Behind the Scenes: Testing the Banana Bonnet
posted ago by baron
At the beginning of January, the Quirky staff was presented with a scientific conundrum. Inventor Laura Doty had submitted a clever product concept, dubbed the Banana Bonnet, which was designed to slow a banana’s ripening process by covering the stem with an airtight cap. This was intended to reduce the release of ethylene, a plant hormone that stimulates the formation of the enzyme amalyse, which causes bananas to ripen by breaking down starch into simple sugar. Laura had done her research prior to submission, citing a Lifehacker article that provided a DIY solution, but the Quirky Design Staff decided that they would need to see the effects for themselves before running with the concept.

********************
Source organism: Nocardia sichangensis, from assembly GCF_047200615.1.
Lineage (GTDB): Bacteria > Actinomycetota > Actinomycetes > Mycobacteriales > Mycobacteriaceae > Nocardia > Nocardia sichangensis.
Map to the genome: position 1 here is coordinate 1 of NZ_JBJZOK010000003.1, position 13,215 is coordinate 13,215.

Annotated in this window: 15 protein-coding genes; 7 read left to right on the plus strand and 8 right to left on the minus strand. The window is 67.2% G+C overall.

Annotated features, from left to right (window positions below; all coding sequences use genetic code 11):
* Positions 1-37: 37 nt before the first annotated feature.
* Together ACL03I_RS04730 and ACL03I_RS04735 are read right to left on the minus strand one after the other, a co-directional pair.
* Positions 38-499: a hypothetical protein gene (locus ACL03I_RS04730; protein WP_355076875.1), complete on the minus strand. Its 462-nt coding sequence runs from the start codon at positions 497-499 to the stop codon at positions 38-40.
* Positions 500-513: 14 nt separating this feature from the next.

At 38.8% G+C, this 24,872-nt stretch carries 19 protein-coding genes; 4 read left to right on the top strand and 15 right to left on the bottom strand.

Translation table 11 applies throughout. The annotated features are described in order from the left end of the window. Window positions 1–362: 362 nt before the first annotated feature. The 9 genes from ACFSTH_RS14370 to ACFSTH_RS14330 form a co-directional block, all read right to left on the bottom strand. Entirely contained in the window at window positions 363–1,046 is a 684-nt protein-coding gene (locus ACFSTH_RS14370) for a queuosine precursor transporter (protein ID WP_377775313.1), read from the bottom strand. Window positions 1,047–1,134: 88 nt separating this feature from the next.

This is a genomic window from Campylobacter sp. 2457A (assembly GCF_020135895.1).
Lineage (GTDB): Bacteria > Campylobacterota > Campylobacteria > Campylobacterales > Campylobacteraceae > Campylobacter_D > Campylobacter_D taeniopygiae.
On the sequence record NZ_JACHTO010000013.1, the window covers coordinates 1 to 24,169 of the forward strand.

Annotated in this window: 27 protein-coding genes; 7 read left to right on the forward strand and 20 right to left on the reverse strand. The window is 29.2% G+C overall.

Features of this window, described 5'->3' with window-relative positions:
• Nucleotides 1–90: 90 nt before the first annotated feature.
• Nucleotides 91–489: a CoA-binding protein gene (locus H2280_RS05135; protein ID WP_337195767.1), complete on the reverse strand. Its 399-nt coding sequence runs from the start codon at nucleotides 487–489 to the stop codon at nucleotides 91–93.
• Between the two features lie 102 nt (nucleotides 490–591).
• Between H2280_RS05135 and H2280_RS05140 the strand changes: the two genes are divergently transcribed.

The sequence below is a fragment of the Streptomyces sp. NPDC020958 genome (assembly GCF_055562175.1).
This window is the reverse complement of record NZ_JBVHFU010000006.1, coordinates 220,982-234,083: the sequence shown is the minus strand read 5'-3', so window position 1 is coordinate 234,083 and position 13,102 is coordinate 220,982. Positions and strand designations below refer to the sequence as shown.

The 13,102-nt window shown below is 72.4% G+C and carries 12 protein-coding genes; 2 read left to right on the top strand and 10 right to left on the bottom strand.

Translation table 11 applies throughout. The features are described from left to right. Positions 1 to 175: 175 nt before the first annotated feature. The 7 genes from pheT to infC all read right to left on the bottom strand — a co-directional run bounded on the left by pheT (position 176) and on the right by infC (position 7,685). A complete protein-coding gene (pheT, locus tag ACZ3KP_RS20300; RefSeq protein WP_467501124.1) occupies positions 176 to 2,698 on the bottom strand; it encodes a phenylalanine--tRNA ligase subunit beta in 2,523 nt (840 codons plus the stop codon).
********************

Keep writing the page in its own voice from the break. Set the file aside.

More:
To examine the effects of a bonnet first-hand, designer Aaron Saxton and Head of Community Steven Shaw opted to conduct a time-lapse experiment, which would compare the ripening speeds of capped and uncapped bananas over a two-week period. If the difference between the two groups was pronounced, the designers would have all the proof they needed to endorse the concept, and to begin crafting it into a real, consumer product.
If you made it this far, then you must be invested, so we won’t ruin the suspense with spoilers. To see the thrilling conclusion to the Banana Bonnet saga, you’ll have to check out the footage for yourself: